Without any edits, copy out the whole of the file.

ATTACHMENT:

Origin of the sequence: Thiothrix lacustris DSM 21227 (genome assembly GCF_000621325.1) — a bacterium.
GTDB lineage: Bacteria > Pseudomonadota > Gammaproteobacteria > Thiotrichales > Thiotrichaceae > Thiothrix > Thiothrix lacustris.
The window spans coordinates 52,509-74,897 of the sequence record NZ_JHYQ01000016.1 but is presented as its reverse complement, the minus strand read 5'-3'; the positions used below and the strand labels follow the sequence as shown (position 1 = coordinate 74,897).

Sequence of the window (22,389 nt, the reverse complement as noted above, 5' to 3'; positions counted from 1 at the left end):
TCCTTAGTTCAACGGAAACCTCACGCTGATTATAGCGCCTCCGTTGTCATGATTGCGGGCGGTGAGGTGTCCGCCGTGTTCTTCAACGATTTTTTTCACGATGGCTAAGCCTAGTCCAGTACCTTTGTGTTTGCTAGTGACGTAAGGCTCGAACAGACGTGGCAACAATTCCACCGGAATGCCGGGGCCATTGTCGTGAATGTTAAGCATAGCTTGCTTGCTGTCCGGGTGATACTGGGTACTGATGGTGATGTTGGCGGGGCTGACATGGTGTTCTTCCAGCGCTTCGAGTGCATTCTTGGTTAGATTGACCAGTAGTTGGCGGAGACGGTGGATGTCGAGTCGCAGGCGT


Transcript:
Origin of the sequence: Thiothrix lacustris DSM 21227 (genome assembly GCF_000621325.1) — a bacterium.
GTDB lineage: Bacteria > Pseudomonadota > Gammaproteobacteria > Thiotrichales > Thiotrichaceae > Thiothrix > Thiothrix lacustris.
The window spans coordinates 52,509-74,897 of the sequence record NZ_JHYQ01000016.1 but is presented as its reverse complement, the minus strand read 5'-3'; the positions used below and the strand labels follow the sequence as shown (position 1 = coordinate 74,897).

Sequence of the window (22,389 nt, the reverse complement as noted above, 5' to 3'; positions counted from 1 at the left end):
TCCTTAGTTCAACGGAAACCTCACGCTGATTATAGCGCCTCCGTTGTCATGATTGCGGGCGGTGAGGTGTCCGCCGTGTTCTTCAACGATTTTTTTCACGATGGCTAAGCCTAGTCCAGTACCTTTGTGTTTGCTAGTGACGTAAGGCTCGAACAGACGTGGCAACAATTCCACCGGAATGCCGGGGCCATTGTCGTGAATGTTAAGCATAGCTTGCTTGCTGTCCGGGTGATACTGGGTACTGATGGTGATGTTGGCGGGGCTGACATGGTGTTCTTCCAGCGCTTCGAGTGCATTCTTGGTTAGATTGACCAGTAGTTGGCGGAGACGGTGGATGTCGAGTCGCAGGCGT